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Iron sharpens iron: Stevenson, Crawford share brotherly boxing bond

Updated November 15, 2023 - 8:29 pm

Shakur Stevenson expected Terence Crawford to demolish Errol Spence Jr. at T-Mobile Arena.

He didn’t expect Crawford to ask him how to do it.

But as Crawford readied in the dressing room, he calmly consulted with his protégé.

“How should I come out?” he asked.

Stevenson encouraged Crawford to box instead of brawl, and Crawford then flawlessly administered a brutal beating to Spence for the undisputed welterweight championship.

“It speaks to the respect level he’s got for me,” Stevenson said of Crawford on Tuesday, in the bowels of that same arena. “Being in the ring with me and all that, he just respects me a lot — and I appreciate his respect that he’s got for me.”

Stevenson (20-0, 10 knockouts) conversely will have Crawford’s support Thursday when he climbs into the squared circle inside T-Mobile Arena opposite Edwin De Los Santos (16-1, 14 KOs) for the vacant WBC lightweight title.

Their deep brotherly bond is mutually beneficial for Crawford, 36, an all-time great and boxing’s pound-for-pound king, and Stevenson, 26, a two-division champion as skillful and cerebral in the ring as his mentor.

His fight against De Los Santos is promoted by Top Rank and broadcast by ESPN in conjunction with Formula One’s Las Vegas Grand Prix.

In attendance will be Crawford, who said of Stevenson in a phone interview: “(He’s) the next pound-for-pound number one fighter in the world, and he will be victorious this Thursday. There’s no doubt about it.”

Forging a friendship

Matching Crawford’s confidence in Stevenson is Stevenson’s confidence in himself, brimming this week through the infectious grin that complements his steely brown eyes.

“I’m going to beat him up,” Stevenson said of De Los Santos at the final promotional press conference.

“I’m whooping his ass,” the Newark, New Jersey, native added, shaking his head with anticipation.

It was indeed Stevenson’s cocksure charisma that first captured Crawford’s attention in 2014 at the Ringside World Tournament in Kansas City, where he was but another spectator inside the 5,800-seat Cable Dahmer Arena. Then 17, with unbridled ambition and the backing of USA Boxing, Stevenson eagerly approached Crawford, then the 26-year-old WBO lightweight champion whose fights he’d watched on television.

“I want to spar you. I’m going to beat you up,” he told Crawford.

Impressed by Stevenson’s poise and moxie, Crawford accepted an informal invitation to watch him fight his way to the tournament title. With Stevenson’s precocious mastery of distance, timing and punch selection came a curiosity that inspired Crawford, who shortly thereafter accepted his challenge to spar in Colorado Springs, Colorado.

The catch, though: They would fight in four-minute spurts instead of the three-minute rounds to which Stevenson was accustomed. He held his ground at first before fatiguing in the final minute, allowing Crawford for the first time to take him to school.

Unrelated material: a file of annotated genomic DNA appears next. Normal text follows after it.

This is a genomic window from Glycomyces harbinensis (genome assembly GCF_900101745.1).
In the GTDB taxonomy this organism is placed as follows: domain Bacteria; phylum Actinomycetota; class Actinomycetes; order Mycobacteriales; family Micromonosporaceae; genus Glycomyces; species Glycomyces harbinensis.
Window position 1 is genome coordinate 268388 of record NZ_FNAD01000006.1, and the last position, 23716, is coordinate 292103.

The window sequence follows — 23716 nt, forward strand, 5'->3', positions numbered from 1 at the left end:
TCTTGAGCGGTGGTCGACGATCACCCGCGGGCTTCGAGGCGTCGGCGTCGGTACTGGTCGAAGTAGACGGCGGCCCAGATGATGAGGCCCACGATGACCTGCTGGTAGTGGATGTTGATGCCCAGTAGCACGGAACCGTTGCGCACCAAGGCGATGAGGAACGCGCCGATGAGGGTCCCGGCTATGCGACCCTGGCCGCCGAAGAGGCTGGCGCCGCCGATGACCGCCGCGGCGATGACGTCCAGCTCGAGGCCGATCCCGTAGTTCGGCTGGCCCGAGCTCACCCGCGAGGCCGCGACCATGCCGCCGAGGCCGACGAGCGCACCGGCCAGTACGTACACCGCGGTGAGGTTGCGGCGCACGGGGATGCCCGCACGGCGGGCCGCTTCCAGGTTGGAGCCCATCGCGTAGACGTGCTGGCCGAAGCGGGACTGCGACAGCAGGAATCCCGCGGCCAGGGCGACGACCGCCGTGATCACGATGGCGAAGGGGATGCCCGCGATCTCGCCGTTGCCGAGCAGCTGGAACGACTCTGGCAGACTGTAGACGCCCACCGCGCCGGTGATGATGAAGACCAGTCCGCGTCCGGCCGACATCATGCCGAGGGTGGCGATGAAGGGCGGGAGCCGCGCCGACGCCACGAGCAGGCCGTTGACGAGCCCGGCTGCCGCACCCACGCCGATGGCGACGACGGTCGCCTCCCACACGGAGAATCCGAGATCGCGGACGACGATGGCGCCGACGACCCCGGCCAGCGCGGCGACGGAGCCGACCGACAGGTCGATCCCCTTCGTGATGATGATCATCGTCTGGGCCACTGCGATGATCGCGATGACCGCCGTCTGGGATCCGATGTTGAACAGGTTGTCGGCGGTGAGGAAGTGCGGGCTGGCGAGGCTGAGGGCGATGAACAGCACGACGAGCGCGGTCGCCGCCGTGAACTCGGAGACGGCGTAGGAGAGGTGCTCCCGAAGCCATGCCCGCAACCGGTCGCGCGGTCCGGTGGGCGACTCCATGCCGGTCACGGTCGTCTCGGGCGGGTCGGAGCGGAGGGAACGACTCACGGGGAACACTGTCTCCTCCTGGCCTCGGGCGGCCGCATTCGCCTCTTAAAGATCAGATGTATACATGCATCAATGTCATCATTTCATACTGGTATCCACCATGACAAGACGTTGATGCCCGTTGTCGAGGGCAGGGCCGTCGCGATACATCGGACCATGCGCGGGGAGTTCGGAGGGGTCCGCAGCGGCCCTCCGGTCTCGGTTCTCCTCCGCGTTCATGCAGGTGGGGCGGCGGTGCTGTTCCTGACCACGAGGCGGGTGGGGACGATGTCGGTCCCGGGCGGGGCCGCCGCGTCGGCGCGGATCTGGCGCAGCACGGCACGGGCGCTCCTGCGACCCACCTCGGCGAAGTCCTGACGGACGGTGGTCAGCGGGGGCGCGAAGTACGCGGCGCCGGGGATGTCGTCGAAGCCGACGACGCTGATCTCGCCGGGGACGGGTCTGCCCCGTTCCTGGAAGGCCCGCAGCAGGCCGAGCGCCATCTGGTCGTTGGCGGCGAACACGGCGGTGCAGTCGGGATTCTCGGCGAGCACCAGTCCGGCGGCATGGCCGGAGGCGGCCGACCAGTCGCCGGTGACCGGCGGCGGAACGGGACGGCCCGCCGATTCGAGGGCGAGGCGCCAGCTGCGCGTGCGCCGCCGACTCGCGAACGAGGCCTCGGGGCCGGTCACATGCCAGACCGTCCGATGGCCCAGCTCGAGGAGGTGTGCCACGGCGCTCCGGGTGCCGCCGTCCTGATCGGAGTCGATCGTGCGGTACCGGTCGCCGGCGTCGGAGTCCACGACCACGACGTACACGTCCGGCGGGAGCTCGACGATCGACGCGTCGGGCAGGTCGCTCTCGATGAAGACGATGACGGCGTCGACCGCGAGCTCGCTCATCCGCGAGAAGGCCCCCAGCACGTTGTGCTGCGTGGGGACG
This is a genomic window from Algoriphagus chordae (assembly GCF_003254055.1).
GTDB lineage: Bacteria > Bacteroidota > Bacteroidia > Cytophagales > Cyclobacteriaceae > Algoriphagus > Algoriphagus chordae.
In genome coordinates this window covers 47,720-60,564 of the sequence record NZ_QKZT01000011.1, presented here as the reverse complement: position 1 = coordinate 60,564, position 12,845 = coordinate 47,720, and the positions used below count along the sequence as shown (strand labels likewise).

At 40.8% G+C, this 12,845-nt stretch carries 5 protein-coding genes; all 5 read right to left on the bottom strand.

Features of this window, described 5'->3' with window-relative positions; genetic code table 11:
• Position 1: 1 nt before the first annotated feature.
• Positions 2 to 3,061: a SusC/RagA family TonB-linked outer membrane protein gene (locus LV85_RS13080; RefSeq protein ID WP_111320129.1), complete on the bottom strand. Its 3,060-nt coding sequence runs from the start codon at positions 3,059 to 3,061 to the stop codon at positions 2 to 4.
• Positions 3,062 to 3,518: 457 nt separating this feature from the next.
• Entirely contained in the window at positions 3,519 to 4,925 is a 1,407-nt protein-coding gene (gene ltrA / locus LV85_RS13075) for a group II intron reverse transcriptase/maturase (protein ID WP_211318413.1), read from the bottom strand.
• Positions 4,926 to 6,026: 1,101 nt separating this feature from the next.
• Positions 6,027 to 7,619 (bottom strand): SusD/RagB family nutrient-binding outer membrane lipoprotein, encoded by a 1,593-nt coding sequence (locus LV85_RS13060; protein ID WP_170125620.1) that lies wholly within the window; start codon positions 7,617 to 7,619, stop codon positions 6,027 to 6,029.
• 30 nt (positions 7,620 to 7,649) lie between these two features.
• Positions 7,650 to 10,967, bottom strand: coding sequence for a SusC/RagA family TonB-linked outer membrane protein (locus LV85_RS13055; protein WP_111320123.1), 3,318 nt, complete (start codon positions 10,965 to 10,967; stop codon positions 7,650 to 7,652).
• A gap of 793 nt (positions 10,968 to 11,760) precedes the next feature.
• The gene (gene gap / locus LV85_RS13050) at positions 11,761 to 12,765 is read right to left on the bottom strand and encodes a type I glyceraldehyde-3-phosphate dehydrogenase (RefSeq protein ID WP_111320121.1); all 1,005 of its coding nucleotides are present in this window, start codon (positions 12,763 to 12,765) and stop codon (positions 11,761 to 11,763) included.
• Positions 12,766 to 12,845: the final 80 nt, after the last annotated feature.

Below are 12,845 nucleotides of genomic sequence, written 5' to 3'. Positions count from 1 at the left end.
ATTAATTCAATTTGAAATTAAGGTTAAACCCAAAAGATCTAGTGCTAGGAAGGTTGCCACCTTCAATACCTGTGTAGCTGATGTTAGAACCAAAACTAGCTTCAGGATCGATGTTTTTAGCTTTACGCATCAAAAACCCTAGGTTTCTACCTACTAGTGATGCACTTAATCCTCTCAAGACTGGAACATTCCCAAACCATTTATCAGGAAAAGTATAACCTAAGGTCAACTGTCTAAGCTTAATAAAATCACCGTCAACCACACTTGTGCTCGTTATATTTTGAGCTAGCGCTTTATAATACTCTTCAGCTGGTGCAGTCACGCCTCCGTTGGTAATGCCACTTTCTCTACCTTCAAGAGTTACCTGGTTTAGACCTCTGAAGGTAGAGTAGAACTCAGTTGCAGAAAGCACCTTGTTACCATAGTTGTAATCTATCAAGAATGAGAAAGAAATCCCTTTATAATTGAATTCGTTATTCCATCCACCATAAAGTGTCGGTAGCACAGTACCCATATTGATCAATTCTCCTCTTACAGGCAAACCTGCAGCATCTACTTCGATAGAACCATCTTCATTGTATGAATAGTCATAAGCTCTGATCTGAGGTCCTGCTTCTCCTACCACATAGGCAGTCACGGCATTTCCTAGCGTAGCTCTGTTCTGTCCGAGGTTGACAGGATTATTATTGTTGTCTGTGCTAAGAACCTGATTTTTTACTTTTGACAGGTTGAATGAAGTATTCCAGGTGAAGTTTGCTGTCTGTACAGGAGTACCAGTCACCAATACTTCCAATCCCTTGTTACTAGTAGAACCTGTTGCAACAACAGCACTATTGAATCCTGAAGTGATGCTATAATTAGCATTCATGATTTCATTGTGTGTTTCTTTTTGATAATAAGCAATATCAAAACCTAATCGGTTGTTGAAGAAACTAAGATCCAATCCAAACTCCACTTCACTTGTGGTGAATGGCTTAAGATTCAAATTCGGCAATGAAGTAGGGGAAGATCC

“Right then and there was the first time somebody had really got off on me,” Stevenson said, his eyes widening in recollection. “Through the years, we’ve built a relationship outside of boxing, but inside of boxing he kind of pushed me to get to the highest level I could get to, too.”

Added Stevenson’s trainer and grandfather, Wali Moses: “It’s mean a lot to him in terms of his confidence and the things that (Crawford) has instilled in him that he hasn’t experienced yet. Every time Shakur spars him, he gets better and better. And it takes Terence’s game up a notch, too. It’s a match made in heaven.”

‘A big motivator’

Shared between Stevenson and Crawford — in addition to countless sparring sessions — is a devotion to their respective families and an investment in their inner circles. As Crawford’s “little brother,” Stevenson is entrenched firmly in his — joining his “big brother” during the most seminal moments of his career.

And vice versa.

When Stevenson captured his first world title — beating Joet Gonzalez for the WBO featherweight title in Reno in 2019 — Crawford watched from a ringside seat and joined him in the postfight celebration.

When Crawford paraded through his hometown of Omaha, Nebraska, after beating Spence, Stevenson rode with him atop a float, beaming with pride.

“He’s a big motivator,” Crawford said, “just by being in the room with me, because I know he looks up to me. I don’t want to let him down. Him being there motivates me to show him the right things to do.”

In turn, Stevenson is almost protective of Crawford, patrolling his dressing room before fights, turning away trespassers and ensuring the last of his preparations are on point.

“Like a big brother role, but I’m not a big brother. But like a little-brother big-brother role.” he said, proudly. “(Doing) stuff to make sure he’s straight.”

Crawford can do on Thursday the same thing for Stevenson, who will vie for three-division supremacy.

Crawford’s legacy is secure. Stevenson’s is evolving, and championships aren’t the only spoils he seeks.

“I want to go down as a legend,” he said, akin to the all-time greats who transcend time — listing Floyd Mayweather, Muhammad Ali, Sugar Ray Robinson and, obviously, Crawford.

“I’m ready for these moments,” Stevenson added. “Just another day in the office for me.”

Iron sharpens iron.

Contact Sam Gordon at sgordon@reviewjournal.com. Follow @BySamGordon on X.

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